Kendra McKinley, Dan Juan, Hod and the Helpers at Moe's Alley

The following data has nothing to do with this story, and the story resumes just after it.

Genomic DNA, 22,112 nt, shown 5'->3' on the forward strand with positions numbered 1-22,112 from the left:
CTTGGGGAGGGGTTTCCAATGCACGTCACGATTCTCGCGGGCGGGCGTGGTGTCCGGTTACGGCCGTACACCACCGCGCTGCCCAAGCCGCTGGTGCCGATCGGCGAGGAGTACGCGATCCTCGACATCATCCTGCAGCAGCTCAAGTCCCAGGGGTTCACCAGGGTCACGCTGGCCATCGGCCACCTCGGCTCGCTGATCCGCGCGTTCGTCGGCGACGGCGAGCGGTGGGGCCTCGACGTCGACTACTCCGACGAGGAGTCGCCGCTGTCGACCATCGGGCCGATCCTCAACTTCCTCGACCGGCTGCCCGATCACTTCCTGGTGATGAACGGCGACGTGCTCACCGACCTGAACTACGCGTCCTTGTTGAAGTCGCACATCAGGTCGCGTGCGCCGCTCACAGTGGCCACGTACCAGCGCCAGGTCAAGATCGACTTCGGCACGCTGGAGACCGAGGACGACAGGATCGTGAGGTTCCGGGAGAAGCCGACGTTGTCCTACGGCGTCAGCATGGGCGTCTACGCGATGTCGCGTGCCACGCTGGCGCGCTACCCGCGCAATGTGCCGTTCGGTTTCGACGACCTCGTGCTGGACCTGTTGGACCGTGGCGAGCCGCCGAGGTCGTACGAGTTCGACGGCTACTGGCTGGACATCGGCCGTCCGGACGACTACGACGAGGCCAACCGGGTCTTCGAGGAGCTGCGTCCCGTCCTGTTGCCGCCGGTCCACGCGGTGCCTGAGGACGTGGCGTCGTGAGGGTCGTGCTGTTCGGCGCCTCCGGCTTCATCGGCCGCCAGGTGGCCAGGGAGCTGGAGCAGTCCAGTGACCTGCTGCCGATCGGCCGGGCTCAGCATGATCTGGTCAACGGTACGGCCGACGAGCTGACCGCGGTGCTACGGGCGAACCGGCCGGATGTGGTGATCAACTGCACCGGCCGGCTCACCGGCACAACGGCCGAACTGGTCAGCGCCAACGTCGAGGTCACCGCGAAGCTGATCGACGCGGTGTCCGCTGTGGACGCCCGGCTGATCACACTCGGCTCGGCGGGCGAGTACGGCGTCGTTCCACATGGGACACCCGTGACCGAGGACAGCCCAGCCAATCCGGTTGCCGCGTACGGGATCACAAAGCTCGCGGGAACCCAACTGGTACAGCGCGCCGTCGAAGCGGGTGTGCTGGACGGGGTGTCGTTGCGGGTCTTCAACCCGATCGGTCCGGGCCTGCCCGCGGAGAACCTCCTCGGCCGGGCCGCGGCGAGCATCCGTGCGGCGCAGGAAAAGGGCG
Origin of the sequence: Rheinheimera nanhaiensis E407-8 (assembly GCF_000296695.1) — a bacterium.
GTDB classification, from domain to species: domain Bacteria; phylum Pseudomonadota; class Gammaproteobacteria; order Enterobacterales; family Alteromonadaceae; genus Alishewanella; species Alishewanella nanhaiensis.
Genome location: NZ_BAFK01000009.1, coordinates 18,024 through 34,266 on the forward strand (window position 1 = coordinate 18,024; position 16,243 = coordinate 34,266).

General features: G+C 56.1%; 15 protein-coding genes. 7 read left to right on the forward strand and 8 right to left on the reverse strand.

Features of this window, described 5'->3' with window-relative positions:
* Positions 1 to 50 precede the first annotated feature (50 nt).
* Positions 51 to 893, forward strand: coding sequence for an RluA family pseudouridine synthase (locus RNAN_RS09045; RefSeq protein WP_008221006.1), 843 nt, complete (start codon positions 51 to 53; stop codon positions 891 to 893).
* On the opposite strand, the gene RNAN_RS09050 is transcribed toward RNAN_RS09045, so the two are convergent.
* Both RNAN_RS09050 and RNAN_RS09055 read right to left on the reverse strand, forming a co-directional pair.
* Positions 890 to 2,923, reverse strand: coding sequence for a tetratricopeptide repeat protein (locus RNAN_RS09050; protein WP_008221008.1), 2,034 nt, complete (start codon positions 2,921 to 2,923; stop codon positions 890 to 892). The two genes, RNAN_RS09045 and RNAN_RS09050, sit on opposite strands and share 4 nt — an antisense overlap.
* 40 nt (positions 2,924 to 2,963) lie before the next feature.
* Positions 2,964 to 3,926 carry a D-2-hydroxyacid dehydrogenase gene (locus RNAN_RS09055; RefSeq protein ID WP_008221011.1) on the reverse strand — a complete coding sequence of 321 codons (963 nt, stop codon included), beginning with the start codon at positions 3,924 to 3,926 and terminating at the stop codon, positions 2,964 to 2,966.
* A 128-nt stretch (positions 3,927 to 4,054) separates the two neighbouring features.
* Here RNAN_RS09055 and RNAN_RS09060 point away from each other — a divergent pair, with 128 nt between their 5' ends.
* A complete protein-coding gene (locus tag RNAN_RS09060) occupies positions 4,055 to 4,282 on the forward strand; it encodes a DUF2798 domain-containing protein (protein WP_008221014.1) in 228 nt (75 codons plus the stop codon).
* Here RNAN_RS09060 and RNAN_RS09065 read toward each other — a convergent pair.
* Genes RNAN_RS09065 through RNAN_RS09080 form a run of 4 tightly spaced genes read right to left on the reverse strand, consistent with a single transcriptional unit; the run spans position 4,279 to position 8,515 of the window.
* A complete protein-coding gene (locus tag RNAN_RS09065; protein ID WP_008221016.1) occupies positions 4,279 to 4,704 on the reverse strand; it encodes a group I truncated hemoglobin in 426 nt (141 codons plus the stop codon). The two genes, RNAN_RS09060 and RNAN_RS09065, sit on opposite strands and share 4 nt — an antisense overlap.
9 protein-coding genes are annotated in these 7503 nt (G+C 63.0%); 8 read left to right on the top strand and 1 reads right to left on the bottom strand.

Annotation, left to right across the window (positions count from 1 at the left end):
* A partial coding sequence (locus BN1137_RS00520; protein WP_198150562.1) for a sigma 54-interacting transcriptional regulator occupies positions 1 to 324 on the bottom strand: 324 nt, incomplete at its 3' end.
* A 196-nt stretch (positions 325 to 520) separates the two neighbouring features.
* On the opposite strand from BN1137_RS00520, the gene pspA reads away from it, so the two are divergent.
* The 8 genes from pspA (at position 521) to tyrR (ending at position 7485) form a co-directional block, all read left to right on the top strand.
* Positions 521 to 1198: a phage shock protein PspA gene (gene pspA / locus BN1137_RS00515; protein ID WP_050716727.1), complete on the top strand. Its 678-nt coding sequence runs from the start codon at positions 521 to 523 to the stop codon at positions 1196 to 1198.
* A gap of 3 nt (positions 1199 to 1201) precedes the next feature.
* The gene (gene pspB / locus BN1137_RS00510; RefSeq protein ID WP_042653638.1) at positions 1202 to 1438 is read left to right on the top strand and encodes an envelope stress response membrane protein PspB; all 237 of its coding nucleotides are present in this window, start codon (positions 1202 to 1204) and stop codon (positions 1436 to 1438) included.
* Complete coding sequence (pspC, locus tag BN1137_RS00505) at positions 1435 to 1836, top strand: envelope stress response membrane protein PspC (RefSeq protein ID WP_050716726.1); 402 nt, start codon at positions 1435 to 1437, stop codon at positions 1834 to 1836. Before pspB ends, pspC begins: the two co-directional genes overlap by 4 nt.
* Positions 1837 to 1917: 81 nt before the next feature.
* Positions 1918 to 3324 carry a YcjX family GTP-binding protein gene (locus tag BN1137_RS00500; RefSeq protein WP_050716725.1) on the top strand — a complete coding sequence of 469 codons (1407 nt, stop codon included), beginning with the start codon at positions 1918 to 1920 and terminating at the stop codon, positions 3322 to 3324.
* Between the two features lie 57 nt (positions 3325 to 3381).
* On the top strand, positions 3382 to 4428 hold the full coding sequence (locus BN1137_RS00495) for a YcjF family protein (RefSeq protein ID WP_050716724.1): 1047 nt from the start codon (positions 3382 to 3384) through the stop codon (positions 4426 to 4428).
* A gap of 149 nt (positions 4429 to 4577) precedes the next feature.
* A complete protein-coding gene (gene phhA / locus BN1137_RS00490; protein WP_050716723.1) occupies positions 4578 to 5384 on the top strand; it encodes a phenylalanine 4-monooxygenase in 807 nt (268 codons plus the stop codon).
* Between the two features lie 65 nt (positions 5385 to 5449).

Moe's Alley presents a showcase of under the radar goodness from KENDRA MCKINLEY, DAN JUAN, and HOD AND THE HELPERS. $7 Advance, $10 Day of Show Doors 8:00 PM, Show 8:30 PM http://www.kendramckinley.com/ https://danjuanband.bandcamp.com/releases https://hodandthehelpers.bandcamp.com/ ABOUT KENDRA MCKINLEY: "Kendra McKinley is a rising star in San Francisco." - Annie Bacon, SF Critic "Her 1960s chamber-pop sound and strong, undulating vocals -- which slightly resembles St. Vincent (Annie Clark) -- will make you feel like ditching work to skip through a field of sunflowers with your new lover." - Melissa Hellmann, The Bold Italic "...McKinley is no throwback act - her sound may echo the past but she belongs firmly in the present." - Nick Schneider, The Bay Bridged Kendra McKinley perceives a song like a painter views a blank canvas: an opportunity to expand an audience's mind, to wash their thoughts in brilliant hues of blue and violet, scarlet reds and effusive orange. Inspired by the past but not chained to it, McKinley's music spans the diverse spectrum of pop music. She echoes the intricate vocal arrangements crafted by Brian Wilson, fractures the narrow definitions of a genre like St. Vincent, and recognizes storytelling as the key aspect of a great tune the way the best singer-songwriters have for generations. Raised on a healthy dose of The Beatles and musical theater, McKinley realized from an early age that her future would lie in the arts. It's no surprise, then, that she took up classical guitar while at UC Santa Cruz, and that a jazzy, bossa nova-tinged debut album would emerge alongside her studies. Entitled Chestnut Street, the record established McKinley as a striking new voice on the local music scene, a singer-songwriter with a penchant for pop melodies and intricate vocal arrangements. Soon after graduation she became a full-blown troubadour, traveling around Europe with her guitar, eventually landing in San Francisco where her charming eccentricity was immediately embraced by the famously eccentric Bay Area arts scene. It didn't take long for her to become a fixed favorite in rock venues, coffee shops and art galleries across the city. In contrast to the low-key Chestnut Street, upcoming sophomore album Treat is a full-band extravaganza, a grand production featuring uncountable, interlocking vocal harmonies, sweeping Phil Specter-sized arrangements, and melodies drenched in sunshine psychedelia. Produced in part by big brother AJ (lead guitarist for San Francisco's own Battlehooch) and engineered by Andy Freeman, the record captures Kendra's love of '60s pop without succumbing to mere tribute. McKinley goes beyond homage and into innovation, sounding like no artist past or present. ABOUT DAN JUAN: Dan Juan's playful name embodies the band's lighthearted approach--they set out to have fun, and it shows onstage. That's why you won't find any trace of them online; foregoing self-promotion was an intentional move. "We're not trying to market ourselves," says guitarist and vocalist Dan Talamantes. "The object is not to make money, but to have as much fun as possible. We want our enjoyment of it to translate to the audience's enjoyment of it." The lineup features Talamantes on guitar and lead vocals, Tyler Larson on lead guitar, Jeff Wilson on bass, and Alex Bice on drums--four friends in their mid-20s who are taking time out from more ambitious projects to "make the band we've always wanted." The resulting sound is a mix of alt-country with indie-rock. Influences include Wilco, Neil Young, Dr. Dog, and Gram Parsons. They're not attempting country revival, per se; according to Talamantes, the country aspect is "more of a texture than a template." The members of Dan Juan are active contributors to Santa Cruz's creative community. When they're not organizing Boulder Creek's annual Do-It-Ourselves Festival, the four multi-instrumentalists are involved in various local pursuits, including Steep Ravine, Dos Osos, and the North Pacific String Band, to name a few. Dan Juan is a more of a hobby project, an intentionally stress-free creative outlet. The band name is a cheeky reference to the literary Don Juan, inspired by a nickname for Talamantes, who moonlights as a journalist and a private investigator. "Dan's kinda like this aging hipster type of dude," Wilson explained. "We're all getting older, but we're still in the prime of our youth, so it was just a funny play on that mystique." -Katie Small, GOOD TIMES SANTA CRUZ ABOUT HOD & THE HELPERS: Hod And the Helpers is the alt-folk outlet of singer/songwriter Hod Hulphers. Their lovely, 1970s-sounding songs - owing as much to the intimacy of Will Oldham as Randy Newman's smart-ass character studies - ask the listener to pay attention to their simplest activities, relishing their chores as if they are free time. There's an empathetic pathos to their music, a self-conscious bitterness rare in modern songwriting. Hod and the Helpers began in 2013, when pianist AJ Marquez approached Hulphers about working together. From there, the group continued to expand beyond Hulphers' erstwhile solo project And Hod, featuring the talents of the Helpers - AJ Marquez, Dan Potthast, Greg Braithwaite, and Jeff Stultz.